The GAP chose instead to do the right thing--to listen to the U.S. consumers.  The GAP took a major step forward in accepting direct responsibility for how and under what conditions the products it sells are made.

In agreeing to independent monitoring, the GAP has set a new benchmark that other companies must now follow.  This is a watershed moment in the defense of women's and workers' rights.

In El Salvador, the Mandarin union is ecstatic and ready to go forward.  For them, this is a real victory.

As in any agreement, everything still needs to be implemented, but the corner has been turned and the door is open for an ongoing dialogue with the GAP.

The campaign will not lose a step as we move on to our next target.

What the Agreement Means

The GAP is making every good faith effort to return to El Salvador.  Mandarin knows (in unambiguous terms) what it must do if it is ever again to receive GAP work.  Mandarin also understands that if GAP pulls out, Mandarin can expect to see other retailers, like J.C. Penney and Eddie Bauer also shun Mandarin.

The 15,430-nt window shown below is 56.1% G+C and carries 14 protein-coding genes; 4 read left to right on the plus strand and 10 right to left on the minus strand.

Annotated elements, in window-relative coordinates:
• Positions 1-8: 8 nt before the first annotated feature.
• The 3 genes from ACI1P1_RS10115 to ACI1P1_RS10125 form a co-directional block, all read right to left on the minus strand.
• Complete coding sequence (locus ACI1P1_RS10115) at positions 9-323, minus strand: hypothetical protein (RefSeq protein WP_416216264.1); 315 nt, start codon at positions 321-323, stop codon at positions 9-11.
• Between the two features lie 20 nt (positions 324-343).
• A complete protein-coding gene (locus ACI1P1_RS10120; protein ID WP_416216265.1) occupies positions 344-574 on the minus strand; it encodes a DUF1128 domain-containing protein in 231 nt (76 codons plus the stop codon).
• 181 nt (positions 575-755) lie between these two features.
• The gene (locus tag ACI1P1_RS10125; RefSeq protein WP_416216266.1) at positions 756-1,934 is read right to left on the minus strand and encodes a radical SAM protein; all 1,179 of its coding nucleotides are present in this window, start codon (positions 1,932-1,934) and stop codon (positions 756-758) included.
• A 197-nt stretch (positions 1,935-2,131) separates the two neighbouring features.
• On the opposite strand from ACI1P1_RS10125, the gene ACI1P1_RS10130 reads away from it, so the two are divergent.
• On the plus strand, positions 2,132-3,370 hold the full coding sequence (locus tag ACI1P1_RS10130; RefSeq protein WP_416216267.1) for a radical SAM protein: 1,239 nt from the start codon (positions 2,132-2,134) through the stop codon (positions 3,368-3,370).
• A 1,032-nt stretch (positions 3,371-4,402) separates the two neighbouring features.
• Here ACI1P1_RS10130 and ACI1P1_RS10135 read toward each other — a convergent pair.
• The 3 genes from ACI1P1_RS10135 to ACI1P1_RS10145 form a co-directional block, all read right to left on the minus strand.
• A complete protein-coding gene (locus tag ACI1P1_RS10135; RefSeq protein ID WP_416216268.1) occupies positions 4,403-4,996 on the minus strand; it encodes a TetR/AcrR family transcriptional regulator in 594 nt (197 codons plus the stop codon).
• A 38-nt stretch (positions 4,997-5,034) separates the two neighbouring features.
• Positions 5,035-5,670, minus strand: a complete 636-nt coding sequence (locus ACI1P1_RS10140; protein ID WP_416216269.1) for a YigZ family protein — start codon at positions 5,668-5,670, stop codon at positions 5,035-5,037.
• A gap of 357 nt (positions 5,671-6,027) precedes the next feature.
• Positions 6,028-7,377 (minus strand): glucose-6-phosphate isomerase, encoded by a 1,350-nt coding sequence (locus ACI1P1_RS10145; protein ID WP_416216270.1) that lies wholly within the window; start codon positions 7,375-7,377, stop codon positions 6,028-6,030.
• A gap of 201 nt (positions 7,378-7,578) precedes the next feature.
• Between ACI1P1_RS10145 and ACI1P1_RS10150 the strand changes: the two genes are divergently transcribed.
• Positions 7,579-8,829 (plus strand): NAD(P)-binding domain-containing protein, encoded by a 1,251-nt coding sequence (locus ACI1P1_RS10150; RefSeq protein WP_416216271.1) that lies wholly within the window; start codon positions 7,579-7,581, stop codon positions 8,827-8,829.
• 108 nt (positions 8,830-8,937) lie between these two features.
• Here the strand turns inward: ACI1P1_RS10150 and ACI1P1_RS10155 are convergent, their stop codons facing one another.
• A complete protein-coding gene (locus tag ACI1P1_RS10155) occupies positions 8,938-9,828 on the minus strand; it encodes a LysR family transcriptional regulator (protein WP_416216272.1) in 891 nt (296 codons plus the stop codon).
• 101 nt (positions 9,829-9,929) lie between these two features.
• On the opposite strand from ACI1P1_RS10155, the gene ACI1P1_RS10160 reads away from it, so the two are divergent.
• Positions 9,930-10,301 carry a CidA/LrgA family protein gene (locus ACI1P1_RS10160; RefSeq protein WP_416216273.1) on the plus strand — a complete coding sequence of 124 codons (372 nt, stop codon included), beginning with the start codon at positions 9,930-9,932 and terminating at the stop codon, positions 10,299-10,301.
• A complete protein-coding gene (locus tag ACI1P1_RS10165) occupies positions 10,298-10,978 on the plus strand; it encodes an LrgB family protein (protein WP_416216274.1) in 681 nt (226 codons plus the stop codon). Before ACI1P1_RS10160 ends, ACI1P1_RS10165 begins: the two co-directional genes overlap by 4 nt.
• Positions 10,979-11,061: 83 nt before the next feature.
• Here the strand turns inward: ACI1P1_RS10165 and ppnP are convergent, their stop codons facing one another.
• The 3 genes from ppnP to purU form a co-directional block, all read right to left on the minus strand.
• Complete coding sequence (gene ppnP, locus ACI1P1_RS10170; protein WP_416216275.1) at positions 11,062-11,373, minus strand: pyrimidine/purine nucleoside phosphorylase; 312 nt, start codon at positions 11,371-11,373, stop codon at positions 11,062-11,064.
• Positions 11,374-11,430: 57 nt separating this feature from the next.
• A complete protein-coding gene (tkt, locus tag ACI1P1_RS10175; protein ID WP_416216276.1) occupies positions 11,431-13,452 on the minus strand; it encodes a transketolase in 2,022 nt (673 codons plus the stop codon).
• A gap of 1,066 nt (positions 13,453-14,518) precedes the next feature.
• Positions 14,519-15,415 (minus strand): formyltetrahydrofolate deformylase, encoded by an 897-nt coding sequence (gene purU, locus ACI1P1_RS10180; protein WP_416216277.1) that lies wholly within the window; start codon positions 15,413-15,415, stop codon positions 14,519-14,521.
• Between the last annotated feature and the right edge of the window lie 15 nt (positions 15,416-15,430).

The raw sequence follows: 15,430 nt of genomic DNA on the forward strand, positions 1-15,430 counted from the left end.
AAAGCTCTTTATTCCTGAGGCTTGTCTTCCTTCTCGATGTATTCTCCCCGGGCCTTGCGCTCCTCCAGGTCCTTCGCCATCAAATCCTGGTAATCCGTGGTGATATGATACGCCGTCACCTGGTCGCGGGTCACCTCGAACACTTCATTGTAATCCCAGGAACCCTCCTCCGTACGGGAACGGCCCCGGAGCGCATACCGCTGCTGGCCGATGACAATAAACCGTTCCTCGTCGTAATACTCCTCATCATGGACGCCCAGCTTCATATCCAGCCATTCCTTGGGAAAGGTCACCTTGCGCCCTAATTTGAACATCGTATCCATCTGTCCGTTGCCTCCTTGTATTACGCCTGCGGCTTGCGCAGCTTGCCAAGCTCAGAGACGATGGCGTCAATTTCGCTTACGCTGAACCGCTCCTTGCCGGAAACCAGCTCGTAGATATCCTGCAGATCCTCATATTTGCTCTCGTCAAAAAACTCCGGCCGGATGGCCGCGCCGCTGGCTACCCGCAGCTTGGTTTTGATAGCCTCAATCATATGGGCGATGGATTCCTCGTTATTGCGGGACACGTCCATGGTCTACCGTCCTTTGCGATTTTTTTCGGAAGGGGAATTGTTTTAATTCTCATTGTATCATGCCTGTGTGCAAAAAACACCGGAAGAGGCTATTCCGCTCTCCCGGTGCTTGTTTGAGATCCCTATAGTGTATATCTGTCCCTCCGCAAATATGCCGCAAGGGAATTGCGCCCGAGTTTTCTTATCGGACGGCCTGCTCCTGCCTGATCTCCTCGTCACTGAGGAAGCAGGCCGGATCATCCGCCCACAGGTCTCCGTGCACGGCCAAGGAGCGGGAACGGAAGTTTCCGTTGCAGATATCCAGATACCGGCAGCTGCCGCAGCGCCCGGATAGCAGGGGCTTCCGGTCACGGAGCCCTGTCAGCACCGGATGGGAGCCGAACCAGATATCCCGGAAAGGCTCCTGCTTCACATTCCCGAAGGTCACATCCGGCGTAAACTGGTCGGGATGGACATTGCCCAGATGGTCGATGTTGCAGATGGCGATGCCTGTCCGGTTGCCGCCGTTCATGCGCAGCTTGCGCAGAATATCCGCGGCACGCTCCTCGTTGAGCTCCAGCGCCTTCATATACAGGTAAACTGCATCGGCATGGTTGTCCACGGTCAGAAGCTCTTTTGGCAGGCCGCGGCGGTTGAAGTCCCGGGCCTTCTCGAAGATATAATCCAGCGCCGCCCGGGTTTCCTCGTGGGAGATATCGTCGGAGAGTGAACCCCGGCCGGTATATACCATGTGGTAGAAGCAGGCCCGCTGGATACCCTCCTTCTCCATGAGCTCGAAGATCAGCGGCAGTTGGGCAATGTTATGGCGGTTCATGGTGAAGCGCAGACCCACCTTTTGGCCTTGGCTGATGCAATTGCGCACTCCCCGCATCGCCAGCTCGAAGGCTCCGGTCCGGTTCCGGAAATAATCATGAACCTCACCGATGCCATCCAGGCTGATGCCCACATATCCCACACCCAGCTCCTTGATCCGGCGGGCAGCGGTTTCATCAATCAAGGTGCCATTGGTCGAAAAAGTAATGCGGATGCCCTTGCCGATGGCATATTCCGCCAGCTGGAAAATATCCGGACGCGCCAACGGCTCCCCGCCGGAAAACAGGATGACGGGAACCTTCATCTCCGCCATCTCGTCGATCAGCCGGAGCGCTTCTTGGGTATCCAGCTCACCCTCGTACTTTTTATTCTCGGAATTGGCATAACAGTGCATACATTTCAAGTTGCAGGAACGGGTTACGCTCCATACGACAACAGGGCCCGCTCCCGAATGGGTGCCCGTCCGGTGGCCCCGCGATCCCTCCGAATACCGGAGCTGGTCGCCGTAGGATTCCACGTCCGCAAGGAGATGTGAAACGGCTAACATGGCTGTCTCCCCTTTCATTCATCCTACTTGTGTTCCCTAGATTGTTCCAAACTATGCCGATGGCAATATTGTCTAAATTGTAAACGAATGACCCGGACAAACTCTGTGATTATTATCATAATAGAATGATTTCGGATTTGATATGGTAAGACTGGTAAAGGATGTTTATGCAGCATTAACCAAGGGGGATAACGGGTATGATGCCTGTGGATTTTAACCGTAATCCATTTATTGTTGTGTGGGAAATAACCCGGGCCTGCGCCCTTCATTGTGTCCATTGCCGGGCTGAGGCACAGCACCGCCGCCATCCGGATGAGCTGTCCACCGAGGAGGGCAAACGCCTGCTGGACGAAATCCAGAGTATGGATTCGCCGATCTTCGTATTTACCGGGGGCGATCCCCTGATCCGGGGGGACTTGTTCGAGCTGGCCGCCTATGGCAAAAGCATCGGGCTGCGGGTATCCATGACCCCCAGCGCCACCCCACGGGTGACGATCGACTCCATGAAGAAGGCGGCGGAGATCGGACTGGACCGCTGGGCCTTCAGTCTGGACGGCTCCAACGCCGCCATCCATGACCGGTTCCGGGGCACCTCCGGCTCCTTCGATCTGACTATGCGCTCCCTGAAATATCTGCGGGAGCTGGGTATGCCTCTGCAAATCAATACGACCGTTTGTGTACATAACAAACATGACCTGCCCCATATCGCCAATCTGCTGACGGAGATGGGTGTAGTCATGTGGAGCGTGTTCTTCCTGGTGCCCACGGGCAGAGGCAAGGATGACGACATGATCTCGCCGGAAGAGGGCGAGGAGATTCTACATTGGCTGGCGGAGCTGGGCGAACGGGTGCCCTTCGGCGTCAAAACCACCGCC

As early as Monday, December 18, but no later than Friday, December 22, Mandarin will meet with the locked-out SETMI union leaders in the Ministry of Labor, in the presence of officials from the Human Rights Procuradora's office.  The participation of human rights observers is to assure that Mandarin lives up to the agreement it signs.

For GAP's business to return to El Salvador, Mandarin must immediately reinstate all seven union leaders, to be shortly followed by the reinstatement of the pregnant women and the fired and blacklisted workers (numbering around 100).  These reinstatements will take place in stages, with a significant number being returned within a week or two.  As the GAP orders return, all the blacklisted workers will be offered reinstatement.